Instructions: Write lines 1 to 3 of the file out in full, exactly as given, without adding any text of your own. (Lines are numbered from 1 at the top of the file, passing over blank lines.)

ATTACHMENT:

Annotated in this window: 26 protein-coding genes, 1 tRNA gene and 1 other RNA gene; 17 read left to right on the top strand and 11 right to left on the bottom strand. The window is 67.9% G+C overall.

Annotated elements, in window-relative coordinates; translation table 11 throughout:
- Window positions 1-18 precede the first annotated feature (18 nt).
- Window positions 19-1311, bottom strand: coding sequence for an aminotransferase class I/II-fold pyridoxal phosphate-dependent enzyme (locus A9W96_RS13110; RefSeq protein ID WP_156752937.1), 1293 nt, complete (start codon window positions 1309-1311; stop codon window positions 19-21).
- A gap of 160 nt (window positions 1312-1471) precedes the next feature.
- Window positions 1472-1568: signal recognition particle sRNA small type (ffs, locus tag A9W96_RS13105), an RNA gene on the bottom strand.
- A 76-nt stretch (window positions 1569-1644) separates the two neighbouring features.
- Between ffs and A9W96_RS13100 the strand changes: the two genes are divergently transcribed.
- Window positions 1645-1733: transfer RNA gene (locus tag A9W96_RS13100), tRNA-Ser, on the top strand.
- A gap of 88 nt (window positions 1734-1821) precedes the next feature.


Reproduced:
Annotated in this window: 26 protein-coding genes, 1 tRNA gene and 1 other RNA gene; 17 read left to right on the top strand and 11 right to left on the bottom strand. The window is 67.9% G+C overall.

Annotated elements, in window-relative coordinates; translation table 11 throughout:
- Window positions 1-18 precede the first annotated feature (18 nt).